World Mental Health Day is October 10, 2019, and is a day to raise awareness regarding mental health around the world. This year’s theme is focused on suicide prevention. Approximately 800,000 individuals take their own lives each year by suicide, and more than twice this number attempt suicide. Suicide affects individuals from all walks of life, regardless of their age, gender, sexual orientation, profession, social status, or race. The main risk factors for suicide are:
- A prior suicide attempt
- Depression and other mental health disorders
- Substance abuse disorder
- Family history of a mental health or substance abuse disorder
- Family history of suicide
- Family violence, including physical or sexual abuse
- Having guns or other firearms in the home
- Being in prison or jail
- Being exposed to others’ suicidal behavior, such as a family member, peer, or media figure
- Medical illness
- Being between the ages of 15 and 24 years or over age 60
Who is affected by suicide?
Suicide affects everyone directly or indirectly through family, friends, or coworkers. Although men are more likely to die by suicide, women are more likely to attempt suicide. The difference is that men more commonly use firearms, whereas women more commonly attempt suicide by poisoning, which is deemed less effective. Although every demographic is affect by suicide, specific demographic subgroups are at higher risk. For example, American Indian and Alaska Native youth and middle-aged individuals have the highest rate of suicide, followed by Caucasian middle-aged and older adult males. The exception to this is younger children. African American children under the age of 12 have a higher rate of suicide than Caucasian children. This information is vital to understanding and pushing for more suicide prevention initiatives.
How are mental health disorders linked to suicide?
Individuals with mental health disorders are more prone to suicidal ideations and attempts, especially those who are undiagnosed or untreated. Depression, substance abuse, anxiety, borderline personality disorder, and disorders with psychosis are all considered high risk for suicide.
Can talking about suicide, increase someone’s chance of committing suicide?
Asking someone about suicide is not harmful. There is a common myth that asking individuals about suicide can put the idea into their heads. This is not true. Several studies examining this concern have demonstrated that asking people about suicidal thoughts and behavior does not induce or increase such feelings and experiences. Asking someone directly, “Are you thinking of killing yourself,” can be the best way to identify someone at risk for suicide.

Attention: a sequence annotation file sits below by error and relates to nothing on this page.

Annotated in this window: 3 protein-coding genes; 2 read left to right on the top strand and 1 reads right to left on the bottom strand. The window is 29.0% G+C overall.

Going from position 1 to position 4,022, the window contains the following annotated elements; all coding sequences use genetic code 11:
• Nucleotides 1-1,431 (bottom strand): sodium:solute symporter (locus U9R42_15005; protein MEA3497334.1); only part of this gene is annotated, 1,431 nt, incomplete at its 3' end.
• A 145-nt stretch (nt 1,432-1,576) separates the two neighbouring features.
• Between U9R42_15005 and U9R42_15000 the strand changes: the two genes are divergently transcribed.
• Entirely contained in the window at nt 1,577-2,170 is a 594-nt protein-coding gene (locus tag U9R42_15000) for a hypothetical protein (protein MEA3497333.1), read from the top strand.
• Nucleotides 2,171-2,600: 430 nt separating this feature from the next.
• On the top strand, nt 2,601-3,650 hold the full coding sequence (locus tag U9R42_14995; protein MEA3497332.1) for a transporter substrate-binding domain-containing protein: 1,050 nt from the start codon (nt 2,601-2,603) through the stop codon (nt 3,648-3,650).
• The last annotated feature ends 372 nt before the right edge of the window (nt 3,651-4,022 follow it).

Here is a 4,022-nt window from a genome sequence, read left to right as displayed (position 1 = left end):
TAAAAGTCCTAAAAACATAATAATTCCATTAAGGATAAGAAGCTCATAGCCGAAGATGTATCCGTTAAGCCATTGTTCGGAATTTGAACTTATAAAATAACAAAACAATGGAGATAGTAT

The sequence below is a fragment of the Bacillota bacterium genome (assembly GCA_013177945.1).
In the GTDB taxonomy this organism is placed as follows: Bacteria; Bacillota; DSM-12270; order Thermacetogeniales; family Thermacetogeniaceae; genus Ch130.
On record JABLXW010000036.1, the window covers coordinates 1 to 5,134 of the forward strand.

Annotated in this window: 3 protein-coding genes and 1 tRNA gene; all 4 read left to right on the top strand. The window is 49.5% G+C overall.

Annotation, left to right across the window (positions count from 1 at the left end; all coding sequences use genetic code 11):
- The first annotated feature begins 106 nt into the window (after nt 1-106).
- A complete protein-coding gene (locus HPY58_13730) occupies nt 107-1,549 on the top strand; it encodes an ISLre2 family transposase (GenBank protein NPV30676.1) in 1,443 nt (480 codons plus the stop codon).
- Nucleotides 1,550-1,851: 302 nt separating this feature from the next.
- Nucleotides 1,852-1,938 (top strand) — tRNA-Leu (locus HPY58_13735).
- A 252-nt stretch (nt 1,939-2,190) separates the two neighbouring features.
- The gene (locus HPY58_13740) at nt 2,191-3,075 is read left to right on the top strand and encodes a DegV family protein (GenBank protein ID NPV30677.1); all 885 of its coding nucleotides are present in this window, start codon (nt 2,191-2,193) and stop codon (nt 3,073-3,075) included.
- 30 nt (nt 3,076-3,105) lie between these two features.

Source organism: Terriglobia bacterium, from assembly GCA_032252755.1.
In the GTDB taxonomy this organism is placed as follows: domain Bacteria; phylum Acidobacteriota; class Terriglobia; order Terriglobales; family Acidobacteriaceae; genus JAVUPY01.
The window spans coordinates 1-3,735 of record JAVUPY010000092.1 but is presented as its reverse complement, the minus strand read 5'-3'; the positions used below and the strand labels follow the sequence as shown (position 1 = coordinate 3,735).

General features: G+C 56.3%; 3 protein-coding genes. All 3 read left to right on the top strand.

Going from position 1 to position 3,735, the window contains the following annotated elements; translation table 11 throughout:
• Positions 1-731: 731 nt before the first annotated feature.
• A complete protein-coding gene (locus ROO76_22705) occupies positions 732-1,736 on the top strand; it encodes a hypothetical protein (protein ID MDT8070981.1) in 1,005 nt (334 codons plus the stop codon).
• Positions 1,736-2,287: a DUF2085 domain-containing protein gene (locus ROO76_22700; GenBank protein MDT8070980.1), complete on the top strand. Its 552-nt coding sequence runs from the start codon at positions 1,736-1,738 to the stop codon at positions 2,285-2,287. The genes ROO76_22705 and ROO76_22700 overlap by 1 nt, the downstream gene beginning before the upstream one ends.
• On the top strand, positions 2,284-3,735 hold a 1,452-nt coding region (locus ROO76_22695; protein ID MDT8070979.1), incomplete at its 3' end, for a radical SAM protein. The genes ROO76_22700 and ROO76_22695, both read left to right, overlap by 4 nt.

What are the warning signs associated with suicide?
- Aggressive behavior
- Verbal outbursts
- Withdrawal from friends
- Writing or talking about suicide
- Talking about feeling empty, hopeless, or having no reason to live
- Talking about great guilt or shame
- Talking about feeling trapped or feeling that there are no solutions
- Feeling unbearable pain, both physical or emotional
- Talking about being a burden to others
- Dramatic mood swings
- Reckless behavior
- Refusal to engage in daily responsibilities
- Giving away personal items of worth such as jewelry or furniture
What can you do if you notice suicidal behavior on social media?
Social media can be a massive platform for individuals to share their feelings about mental health and suicide. Some individuals may even post their suicidal ideations on social media. These threats should always be taken seriously, and even if you do not know the individual personally, it is still important to take action. If you see messages or behavior on social media posts regarding suicidal behavioral, then immediately call 911 and/or contact the National Suicide Prevention Lifeline at 1-800-273-TALK (8255). If you want to report suicidal content after you have reached 911 or the hotline, below is a list of the social media platforms and how to say this behavior or find resources on how to help:
- Facebook Suicide Prevention webpage can be found at facebook.com/help[use the search term “suicide” or “suicide prevention”].
- Instagram uses automated tools in the app to provide resources, which can also be found online at https://help.instagram.com[use the search term, “suicide,” self-injury,” or “suicide prevention”]
- Snapchat’s Support provides guidance at https://support.snapchat.com [use the search term, “suicide” or “suicide prevention”]
- Tumblr Counseling and Prevention Resources webpage can be found at https://tumblr.zendesk.com[use the search term “counseling” or “prevention,” then click on “Counseling and prevention resources”].
- Twitter’s Best Practices in Dealing With Self-Harm and Suicide at https://support.twitter.com[use the search term “suicide,” “self-harm,” or “suicide prevention”].
- YouTube’s Safety Center webpage can be found at https://support.google.com/youtube [use the search term “suicide and self-injury”].
Kristen Fuller, M.D., is a clinical content writer and enjoys writing about evidence-based topics in the cutting-edge world of mental health and addiction medicine. She is a family medicine physician and author, who also teaches and contributes to medicine board education. Her passion lies within educating the public on preventable diseases, including mental health disorders and the stigma associated with them. She is also an outdoor activist and spends most of her free time empowering other women to get outside into the backcountry.